One day soon I will presumably receive a notice from the D.C. health exchange informing me how much my family’s health insurance will cost for 2015. That I’ve not yet been made privy to this salient bit of information mere weeks before I have to decide whether to change providers is a function both of the low level of competency that can be expected of any government dabbling in commerce as well as the politicization of the exchanges.
In its first year of existence, the D.C. government’s health exchange has worked much as I anticipated—not very well. It took months to navigate the website to actually purchase insurance, and the communiques from the exchange have ranged from irrelevant to unhelpful to factually incorrect.
However, its existence—more precisely, my ability to buy insurance at a price unaffected by my family’s health status—saved me thousands of dollars and was what allowed me to quit my job and start my own business. But the ability to obtain health insurance at a reasonable price is more than just a boon for me: More broadly, insurance that no longer unduly locks people into jobs could ultimately be beneficial for the economy. Whether the current exchanges manage to achieve this has yet to be determined.
The horror show of Obamacare has caused some to forget “job lock” and other dark aspects of generous, employer-provided health insurance. A personal illustration: Twenty years ago I was completing graduate school and applying for academic jobs. I limited my search to states contiguous to my home state of Illinois, which in retrospect was a lousy idea. The only school that showed any interest was the University of Wisconsin, Oshkosh, a public university with 12,000 undergraduates.
But I clearly did not impress them: After my first interview there was no contact, and I continued applying for other jobs, to no avail. Two months later—and still no job in sight—I received a call out of the blue inviting me for a second interview.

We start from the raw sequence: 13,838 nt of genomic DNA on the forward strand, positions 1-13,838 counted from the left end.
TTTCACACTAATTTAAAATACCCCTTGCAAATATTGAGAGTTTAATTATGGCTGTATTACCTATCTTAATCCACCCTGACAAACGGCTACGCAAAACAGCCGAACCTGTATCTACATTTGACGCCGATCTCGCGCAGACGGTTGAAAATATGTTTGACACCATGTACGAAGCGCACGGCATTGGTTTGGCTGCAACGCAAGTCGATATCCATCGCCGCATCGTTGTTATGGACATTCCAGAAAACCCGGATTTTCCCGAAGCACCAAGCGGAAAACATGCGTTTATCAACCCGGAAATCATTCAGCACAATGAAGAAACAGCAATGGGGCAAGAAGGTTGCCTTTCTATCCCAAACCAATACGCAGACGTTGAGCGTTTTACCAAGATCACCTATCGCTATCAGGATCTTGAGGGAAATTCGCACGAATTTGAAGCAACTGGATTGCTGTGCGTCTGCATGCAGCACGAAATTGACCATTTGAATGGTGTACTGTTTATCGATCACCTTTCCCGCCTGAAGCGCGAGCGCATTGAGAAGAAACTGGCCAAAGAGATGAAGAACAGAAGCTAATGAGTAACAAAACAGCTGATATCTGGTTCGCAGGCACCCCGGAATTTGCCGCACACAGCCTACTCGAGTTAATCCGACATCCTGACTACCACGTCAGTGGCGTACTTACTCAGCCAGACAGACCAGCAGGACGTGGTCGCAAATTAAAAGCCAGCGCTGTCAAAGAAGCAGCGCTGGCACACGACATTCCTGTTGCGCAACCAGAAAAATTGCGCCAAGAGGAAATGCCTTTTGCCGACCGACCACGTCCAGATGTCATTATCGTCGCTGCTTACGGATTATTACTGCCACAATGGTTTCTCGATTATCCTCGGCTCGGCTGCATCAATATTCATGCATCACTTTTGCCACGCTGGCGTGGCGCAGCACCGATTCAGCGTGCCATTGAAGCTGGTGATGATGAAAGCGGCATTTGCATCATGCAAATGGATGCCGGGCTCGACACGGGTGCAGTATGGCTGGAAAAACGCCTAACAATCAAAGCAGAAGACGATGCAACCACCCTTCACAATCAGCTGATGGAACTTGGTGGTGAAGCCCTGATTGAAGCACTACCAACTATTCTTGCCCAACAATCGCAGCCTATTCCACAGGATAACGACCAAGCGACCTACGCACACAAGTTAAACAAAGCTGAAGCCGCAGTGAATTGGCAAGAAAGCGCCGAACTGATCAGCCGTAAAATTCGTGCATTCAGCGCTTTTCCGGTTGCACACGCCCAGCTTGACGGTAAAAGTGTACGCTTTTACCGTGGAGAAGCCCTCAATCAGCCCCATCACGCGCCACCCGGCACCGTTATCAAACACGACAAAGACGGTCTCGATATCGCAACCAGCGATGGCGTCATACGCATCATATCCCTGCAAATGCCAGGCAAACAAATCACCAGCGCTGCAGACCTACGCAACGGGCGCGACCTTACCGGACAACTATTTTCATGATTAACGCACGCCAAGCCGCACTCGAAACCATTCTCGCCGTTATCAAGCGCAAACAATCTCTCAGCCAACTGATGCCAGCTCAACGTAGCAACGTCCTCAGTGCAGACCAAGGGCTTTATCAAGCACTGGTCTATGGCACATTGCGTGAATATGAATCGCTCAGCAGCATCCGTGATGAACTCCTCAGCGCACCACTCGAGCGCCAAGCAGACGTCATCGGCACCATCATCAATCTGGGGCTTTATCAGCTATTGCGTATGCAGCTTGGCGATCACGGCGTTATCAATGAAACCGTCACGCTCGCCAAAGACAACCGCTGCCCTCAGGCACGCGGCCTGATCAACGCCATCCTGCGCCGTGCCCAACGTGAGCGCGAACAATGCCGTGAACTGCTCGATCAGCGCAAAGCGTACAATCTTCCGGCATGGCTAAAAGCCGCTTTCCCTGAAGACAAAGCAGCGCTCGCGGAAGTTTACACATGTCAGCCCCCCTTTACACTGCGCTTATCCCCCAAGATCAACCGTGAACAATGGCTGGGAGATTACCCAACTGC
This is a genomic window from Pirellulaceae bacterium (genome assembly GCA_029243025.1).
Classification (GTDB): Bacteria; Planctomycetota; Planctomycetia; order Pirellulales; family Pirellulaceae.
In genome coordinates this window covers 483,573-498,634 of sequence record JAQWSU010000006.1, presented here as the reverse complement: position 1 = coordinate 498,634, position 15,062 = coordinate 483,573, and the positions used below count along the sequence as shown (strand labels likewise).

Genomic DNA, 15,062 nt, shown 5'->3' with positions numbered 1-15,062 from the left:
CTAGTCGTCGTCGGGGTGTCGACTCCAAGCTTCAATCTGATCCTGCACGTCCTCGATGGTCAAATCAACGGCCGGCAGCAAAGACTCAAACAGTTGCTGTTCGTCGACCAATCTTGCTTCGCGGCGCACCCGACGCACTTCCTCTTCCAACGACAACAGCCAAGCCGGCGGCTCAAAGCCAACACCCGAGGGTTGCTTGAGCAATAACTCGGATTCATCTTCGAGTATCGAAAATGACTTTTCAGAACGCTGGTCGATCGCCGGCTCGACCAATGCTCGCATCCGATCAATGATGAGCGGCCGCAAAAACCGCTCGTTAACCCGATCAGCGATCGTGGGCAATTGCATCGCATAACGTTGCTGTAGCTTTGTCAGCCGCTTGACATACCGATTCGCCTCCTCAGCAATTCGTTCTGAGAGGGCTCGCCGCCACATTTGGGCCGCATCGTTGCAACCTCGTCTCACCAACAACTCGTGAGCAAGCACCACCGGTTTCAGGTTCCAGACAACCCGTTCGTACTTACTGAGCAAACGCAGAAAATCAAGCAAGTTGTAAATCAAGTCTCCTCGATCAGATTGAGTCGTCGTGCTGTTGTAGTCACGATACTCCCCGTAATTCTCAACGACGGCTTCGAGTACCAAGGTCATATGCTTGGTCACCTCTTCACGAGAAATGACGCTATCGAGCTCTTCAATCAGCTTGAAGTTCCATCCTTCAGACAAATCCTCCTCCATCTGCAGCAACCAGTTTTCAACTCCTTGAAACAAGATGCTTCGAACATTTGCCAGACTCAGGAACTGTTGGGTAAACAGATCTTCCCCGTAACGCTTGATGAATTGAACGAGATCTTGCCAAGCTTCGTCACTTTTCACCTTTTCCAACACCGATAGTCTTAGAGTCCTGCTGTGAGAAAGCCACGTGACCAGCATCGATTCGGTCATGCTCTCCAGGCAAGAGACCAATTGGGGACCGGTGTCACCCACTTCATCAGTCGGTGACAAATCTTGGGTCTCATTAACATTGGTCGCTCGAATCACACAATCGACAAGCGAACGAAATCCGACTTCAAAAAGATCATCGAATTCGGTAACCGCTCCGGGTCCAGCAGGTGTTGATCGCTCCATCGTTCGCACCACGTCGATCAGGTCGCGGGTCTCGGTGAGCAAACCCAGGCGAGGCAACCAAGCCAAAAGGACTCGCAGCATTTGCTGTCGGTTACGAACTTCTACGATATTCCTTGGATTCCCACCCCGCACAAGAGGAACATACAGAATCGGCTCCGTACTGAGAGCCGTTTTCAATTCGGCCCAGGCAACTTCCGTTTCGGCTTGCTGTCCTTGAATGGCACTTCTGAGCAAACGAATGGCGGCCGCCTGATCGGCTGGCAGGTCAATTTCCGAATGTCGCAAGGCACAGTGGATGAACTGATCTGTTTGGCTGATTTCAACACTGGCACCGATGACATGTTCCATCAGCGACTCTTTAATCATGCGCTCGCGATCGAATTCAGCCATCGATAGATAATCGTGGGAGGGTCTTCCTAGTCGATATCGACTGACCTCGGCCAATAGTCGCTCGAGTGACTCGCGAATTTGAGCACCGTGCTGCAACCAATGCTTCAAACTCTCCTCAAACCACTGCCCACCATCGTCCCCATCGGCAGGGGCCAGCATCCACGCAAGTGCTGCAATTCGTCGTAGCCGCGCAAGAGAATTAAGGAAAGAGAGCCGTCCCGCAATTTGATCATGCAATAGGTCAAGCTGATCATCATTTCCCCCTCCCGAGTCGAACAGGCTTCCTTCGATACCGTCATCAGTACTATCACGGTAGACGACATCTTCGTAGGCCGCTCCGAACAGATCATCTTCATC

Upon my arrival, an indiscreet faculty member let me know I was the third choice of the department, but the first two candidates had bowed out. The sticking point for each, it turned out, was a law requiring new state employees to pay for their health insurance during their first six months on the job.
The rub was that, being a state government entity, the university provided health insurance that was very, very good, and the price reflected it: $15,000 per year ($24,000 in today’s dollars). My starting salary, on the other hand, was just $40,000. That meant, after taxes and pension contributions, more than half of my take-home pay would go to the insurance company. For a new professor of English or music at the school, where starting salaries then were closer to $30,000, paying for insurance meant six months of penury, but it was what every new faculty member chose to do.
Except for me. I told the dean I would accept the job and forgo health insurance for the first six months.
The dean (a Marxist in good standing) did a double-take and carefully explained the disaster that could befall me, a 27-year-old male in perfect health with $500 in the bank and no dependents (besides a bartender), should illness strike. I said I was willing to take that chance. Visibly bothered, he repeated his spiel, only more slowly. Not wanting to scotch my first job, I feigned listening carefully and responded that, upon his measured advice, I would purchase health insurance before starting.
I called an insurance agent friend for advice who told me to not piss away money I didn’t have on a health care plan I didn’t need. I survived the interregnum without incident and for good measure went another four years without seeing a doctor, during which time my employer paid handsomely so that I had first-dollar coverage for any malady that might arise.